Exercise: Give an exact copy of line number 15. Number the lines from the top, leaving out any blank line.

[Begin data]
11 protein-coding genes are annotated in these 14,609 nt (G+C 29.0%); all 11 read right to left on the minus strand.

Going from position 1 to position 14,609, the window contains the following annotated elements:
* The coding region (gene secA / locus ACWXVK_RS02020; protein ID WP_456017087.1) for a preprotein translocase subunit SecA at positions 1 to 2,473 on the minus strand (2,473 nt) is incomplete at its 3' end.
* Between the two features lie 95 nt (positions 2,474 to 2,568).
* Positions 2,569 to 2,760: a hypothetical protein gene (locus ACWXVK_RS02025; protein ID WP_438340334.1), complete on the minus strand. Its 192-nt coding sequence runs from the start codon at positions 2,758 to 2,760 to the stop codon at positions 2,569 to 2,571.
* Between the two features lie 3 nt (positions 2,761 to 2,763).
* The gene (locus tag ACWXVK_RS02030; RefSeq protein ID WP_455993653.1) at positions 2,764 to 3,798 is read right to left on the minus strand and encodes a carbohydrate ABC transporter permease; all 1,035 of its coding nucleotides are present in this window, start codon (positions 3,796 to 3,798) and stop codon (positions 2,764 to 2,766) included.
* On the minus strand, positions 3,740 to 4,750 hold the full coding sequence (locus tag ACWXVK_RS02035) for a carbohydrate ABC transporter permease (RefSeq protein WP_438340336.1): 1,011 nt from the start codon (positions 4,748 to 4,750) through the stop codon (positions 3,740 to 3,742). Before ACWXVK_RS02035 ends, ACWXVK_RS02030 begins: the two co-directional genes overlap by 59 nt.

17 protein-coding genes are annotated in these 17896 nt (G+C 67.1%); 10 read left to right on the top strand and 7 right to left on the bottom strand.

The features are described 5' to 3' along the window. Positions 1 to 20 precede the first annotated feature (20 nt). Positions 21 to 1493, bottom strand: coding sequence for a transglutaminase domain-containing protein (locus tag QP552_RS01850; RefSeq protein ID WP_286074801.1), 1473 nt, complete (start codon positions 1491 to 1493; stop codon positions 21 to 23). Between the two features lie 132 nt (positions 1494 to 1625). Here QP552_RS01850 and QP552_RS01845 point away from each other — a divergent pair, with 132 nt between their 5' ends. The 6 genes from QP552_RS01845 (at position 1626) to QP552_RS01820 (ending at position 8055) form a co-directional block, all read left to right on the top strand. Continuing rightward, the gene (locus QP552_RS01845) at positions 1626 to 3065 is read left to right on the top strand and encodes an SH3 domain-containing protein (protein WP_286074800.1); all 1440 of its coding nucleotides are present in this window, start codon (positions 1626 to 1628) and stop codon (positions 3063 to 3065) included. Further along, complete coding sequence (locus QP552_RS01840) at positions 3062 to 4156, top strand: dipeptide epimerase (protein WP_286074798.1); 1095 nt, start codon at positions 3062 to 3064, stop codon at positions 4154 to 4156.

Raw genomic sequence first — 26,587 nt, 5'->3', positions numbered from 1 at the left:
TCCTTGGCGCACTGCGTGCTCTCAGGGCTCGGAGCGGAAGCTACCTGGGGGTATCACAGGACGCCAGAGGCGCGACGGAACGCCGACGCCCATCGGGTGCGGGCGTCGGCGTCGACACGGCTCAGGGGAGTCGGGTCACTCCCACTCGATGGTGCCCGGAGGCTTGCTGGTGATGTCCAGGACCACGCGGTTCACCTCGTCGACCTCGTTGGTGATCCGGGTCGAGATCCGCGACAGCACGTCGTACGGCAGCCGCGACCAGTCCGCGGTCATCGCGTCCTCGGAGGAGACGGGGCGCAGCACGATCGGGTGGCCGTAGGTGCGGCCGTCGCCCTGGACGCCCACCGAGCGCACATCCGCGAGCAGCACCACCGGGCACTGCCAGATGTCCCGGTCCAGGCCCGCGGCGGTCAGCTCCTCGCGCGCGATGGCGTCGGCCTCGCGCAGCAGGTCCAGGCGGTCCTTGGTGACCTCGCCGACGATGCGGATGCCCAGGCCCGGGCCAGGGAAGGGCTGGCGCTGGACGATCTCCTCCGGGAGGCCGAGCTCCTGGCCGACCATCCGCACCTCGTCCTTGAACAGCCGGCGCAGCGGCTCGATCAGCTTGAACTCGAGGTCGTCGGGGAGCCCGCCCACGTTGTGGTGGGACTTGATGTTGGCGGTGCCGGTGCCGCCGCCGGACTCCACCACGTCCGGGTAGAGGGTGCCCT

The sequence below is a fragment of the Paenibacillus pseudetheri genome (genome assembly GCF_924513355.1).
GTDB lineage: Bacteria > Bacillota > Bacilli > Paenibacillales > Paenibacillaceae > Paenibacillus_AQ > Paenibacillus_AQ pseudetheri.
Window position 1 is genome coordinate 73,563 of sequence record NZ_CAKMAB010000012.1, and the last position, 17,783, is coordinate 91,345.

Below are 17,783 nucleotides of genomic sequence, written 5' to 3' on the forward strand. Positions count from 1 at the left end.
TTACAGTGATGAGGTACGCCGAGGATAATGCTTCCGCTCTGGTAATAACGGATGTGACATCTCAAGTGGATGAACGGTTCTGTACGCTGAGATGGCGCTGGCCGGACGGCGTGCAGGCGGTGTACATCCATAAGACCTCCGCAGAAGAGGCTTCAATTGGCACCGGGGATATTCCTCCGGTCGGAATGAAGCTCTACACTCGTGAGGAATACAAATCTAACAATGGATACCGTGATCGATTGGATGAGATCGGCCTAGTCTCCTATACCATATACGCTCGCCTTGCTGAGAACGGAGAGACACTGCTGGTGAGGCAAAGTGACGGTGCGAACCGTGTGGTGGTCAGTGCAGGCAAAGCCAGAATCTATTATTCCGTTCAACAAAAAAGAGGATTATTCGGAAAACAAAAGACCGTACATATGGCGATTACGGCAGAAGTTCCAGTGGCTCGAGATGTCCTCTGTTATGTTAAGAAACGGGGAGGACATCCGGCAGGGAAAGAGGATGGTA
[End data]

Window position 1 is genome coordinate 73,563 of sequence record NZ_CAKMAB010000012.1, and the last position, 17,783, is coordinate 91,345.